NASHVILLE — Chattanooga Mayor Andy Berke on Sunday began extending feelers about possible U.S. Senate candidacy to Democrats in Chattanooga and across the state in a teleconference call.
Berke, a former state senator, told an estimated 60 people on the call that the seat now held by Republican Bob Corker could be taken by Democrats.
"I wouldn't be thinking about it unless I thought this was a race that could be won," Berke said. "It's going to take effort. No one would say I would be the favorite in the race."
Still, Berke added, "there are voters who haven't been motivated, who've been sitting on the sidelines." Moreover, he believes there may be "some on the other side who may be worried by what they've seen."
If he does decide to run, Berke added, "we're going to run the race to win."
Corker, himself a former Chattanooga mayor, announced last week he would not seek re-election to a third term. A number of Republicans quickly began announcing their interest.
Before Corker spoke up, the only Democrat in the 2018 race was Nashville attorney and decorated Iraq war veteran James Mackler. After Corker's announcement, Berke and other Democrats, including state Senate Democratic Caucus Chairman Jeff Yarbro of Nashville and state Rep. John Ray Clemmons, also of Nashville, started exploring bids.
During Sunday's conference call, Berke said that as events unfold under Republican President Donald Trump and a GOP-controlled Congress, "I think people are worried about the future" because "none of it looks particularly positive."
But he said Democrats are "going to get nowhere in this state without offering an alternative" and ensuring Tennesseans "go to the ballot box with a legitimate choice."
He touted his mayoral achievements, ranging from pushing for a property tax break for seniors to working with major employers, striving to make the city more livable and attractive and pressing to help all Chattanoogans.
"I'm ready to show people my record," Berke said.
He criticized state GOP lawmakers for refusing to expand Medicaid to an estimated 280,000 adult Tennesseans under the Affordable Care Act, also known as Obamacare.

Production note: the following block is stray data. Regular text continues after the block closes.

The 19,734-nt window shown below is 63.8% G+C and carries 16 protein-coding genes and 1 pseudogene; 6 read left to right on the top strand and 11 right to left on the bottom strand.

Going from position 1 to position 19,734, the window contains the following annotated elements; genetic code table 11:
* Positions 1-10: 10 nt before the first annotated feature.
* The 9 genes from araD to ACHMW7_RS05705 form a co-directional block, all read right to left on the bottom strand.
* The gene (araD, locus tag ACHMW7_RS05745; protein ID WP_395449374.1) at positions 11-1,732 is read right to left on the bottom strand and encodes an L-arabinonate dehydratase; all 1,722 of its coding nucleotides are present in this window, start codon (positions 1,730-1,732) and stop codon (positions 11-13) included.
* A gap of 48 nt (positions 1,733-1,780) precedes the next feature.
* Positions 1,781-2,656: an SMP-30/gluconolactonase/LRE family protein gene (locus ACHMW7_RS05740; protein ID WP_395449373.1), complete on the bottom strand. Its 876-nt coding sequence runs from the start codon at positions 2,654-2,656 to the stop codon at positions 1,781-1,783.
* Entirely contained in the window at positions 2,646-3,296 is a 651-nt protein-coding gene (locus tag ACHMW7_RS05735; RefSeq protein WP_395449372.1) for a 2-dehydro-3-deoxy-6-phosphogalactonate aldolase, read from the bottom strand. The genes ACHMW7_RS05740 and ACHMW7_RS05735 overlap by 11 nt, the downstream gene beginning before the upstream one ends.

In response to a question from local Democrat Brenda Washington, Berke pledged to defend Social Security and Medicare "to make sure as Americans age they can still live a good life. ... We want to make sure that will happen."
One of the people on the call was Roy Neel, a former Clinton White House deputy chief of staff and who served as Al Gore's chief of staff when Gore was a U.S. senator. Neel pointed out no Tennessee Democrat has won a U.S. Senate race in more than two decades.
Berke acknowledged, "It's going to be a tough race, it's going to be a difficult thing today, but I think we have to make that case" and offer real alternatives to voters "if we're to have a chance to change our state."
To another question, Berke said he can work in bipartisan fashion with congressional Republicans in areas where they agree, just as he did with state Senate Republicans and Gov. Bill Haslam.
The mayor spoke of how his father, attorney Marvin Berke, influenced his life, and described watching thank his father for his legal representation and in other ways outside the courtroom.
Terry Lee, a former Hamilton County Democratic Party chairman, called the open Senate seat a "great opportunity" for Berke.
"Certainly it would be more interesting if you have a more progressive like Senator Berke running and extreme Republicans," Lee said.
Berke said he is still discussing a candidacy with his wife and two teenage daughters.
On the Republican side, Haslam, U.S. Rep. Marsha Blackburn and former U.S. Rep. Stephen Fincher, R-Tenn., are exploring bids. So is state Sen. Mark Green.
Andy Ogles, former state executive director of Americans for Prosperity's Tennessee chapter, is the only announced Republican candidate, entering the race while Corker remained on the fence.
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